by Kaleem Aftab
- CANNES 2019: Dexter Fletcher’s biopic of Elton John needs more fuel, opting for melancholy over glitz
British director Dexter Fletcher was the man who got last year’s mega-hit Bohemian Rhapsody [+see also:
film profile] over the finish line following the departure of Bryan Singer, but was too late to get his name on the credits. This time Fletcher’s name features on the poster as he tries to sprinkle some of that same magical stardust over the life story of Elton John. The resulting film, Rocketman [+see also:
interview: Dexter Fletcher
film profile], has played Out of Competition at the Cannes Film Festival and is surprising in that it opts for melancholy over glitz.
Taron Egerton, who was so brilliant as Eddie Edwards in Fletcher’s humorous ski-jump biopic Eddie the Eagle [+see also:
film profile], plays John. It’s a performance that lacks charm somewhat, as it is a bit hard-edged. But in Egerton’s defence, it may be because we meet the singer at the lowest point of his life, looking like a costumed superhero at an addiction rehabilitation facility and talking to fellow addicts. Yet for all of John’s woes, in real life he always comes across as likeable, which was why he sold so many records, and at first this lack of charm makes it hard to empathise with him as we are taken on a journey back to his childhood to explain just how the biggest singer in the world could have ended up at such a low ebb.
The initial scenes show John as a child and the distress he feels when his parents split up. This affects his self-confidence, especially as his dad has no interest in him and his mum (Bryce Dallas Howard) is only interested in bullying him. In his adolescence, he struggles with his sexuality, to the extent that he needs another singer to point out what is patently obvious to everyone.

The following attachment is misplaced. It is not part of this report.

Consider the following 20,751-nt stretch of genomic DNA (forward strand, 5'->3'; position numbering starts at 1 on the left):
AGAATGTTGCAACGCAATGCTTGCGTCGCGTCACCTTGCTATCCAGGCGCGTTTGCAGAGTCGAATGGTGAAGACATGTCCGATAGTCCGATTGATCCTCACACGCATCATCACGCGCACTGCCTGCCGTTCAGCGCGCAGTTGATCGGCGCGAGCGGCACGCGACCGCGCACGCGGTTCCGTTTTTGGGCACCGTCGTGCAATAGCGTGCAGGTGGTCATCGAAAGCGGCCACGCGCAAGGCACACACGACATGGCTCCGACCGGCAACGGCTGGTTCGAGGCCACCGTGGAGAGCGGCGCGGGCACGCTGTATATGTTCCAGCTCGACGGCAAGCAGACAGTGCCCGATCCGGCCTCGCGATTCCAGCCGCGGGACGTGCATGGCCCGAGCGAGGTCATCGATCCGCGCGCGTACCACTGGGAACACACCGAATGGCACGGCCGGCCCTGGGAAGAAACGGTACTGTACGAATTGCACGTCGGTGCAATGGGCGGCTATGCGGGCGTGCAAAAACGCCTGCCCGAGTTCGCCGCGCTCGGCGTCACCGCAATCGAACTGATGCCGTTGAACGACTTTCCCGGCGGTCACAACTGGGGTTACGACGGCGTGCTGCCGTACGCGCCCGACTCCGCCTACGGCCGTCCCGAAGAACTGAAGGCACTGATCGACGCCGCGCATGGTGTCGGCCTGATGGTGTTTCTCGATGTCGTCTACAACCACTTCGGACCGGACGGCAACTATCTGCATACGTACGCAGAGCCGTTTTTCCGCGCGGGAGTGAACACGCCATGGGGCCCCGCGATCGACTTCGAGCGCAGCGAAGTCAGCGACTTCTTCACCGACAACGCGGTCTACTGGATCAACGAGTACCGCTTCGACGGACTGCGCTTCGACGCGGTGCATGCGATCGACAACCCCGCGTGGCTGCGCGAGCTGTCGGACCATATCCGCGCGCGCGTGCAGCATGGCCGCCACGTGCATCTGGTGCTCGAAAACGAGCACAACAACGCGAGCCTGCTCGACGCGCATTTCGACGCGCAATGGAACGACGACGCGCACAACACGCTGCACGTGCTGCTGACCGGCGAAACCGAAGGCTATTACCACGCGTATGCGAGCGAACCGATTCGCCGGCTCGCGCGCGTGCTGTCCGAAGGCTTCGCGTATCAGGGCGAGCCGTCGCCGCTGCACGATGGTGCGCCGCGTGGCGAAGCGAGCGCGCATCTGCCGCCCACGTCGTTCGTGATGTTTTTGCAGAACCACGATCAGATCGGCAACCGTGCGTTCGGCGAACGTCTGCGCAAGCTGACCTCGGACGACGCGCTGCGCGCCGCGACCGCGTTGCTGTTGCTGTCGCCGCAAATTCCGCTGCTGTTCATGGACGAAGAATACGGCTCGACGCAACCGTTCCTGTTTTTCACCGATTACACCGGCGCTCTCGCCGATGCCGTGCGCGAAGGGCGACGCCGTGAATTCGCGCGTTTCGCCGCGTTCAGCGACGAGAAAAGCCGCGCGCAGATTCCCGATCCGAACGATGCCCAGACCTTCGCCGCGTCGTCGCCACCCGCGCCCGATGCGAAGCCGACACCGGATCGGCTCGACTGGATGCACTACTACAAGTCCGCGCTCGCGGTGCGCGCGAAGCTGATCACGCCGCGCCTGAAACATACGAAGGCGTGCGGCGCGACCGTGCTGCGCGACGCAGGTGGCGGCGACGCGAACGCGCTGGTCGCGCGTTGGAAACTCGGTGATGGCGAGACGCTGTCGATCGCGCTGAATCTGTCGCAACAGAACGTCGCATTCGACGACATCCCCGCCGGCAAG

In between the drama are big musical set pieces that feel a bit flat, almost like they were made by the director of Sunshine on Leith [+see also:
film profile], rather than the helmer of Bohemian Rhapsody. But these musical sequences get better as the film goes on, especially during a concert at the Royal Albert Hall, when a circling camera spins around the grand piano to reveal different Elton John looks through the ages. There is also a rendition of “I’m Still Standing” acted out on the beach in Cannes.
The main crux of the film is that John is in love with John Reid, played with Machiavellian mendacity by Richard Madden. Reid was John’s first boyfriend and also his manager for 28 years, and is the villain of the movie. He looks after himself before anyone else and never gives the singer the love that he so desperately craves. Yet even when John is shown affection, such as by his songwriter Bernie (Jamie Bell), he rejects it. It’s when dissecting these relationships that the film works best, as it becomes a character study of how fame and fortune mean so little when your personal life is a wreck. To the film’s enormous credit, it does not shy away from John’s homosexuality, and if anything, it doesn’t explain his decision to marry a woman properly.
On the technical side, the costumes are amazing, and the sets evoke memories of pubs from a bygone era and record stores of yesteryear. John is nearly always seen sporting oversized spectacles. This is where the glitz goes to play when the melancholic tone of John’s self-assessment occupies centre stage.
Rocketman is a Paramount Pictures (USA) presentation of a Marv Films (UK) and Rocket Pictures (UK) production, in association with the USA’s New Republic Pictures. US firm Good Universe handles its international sales.
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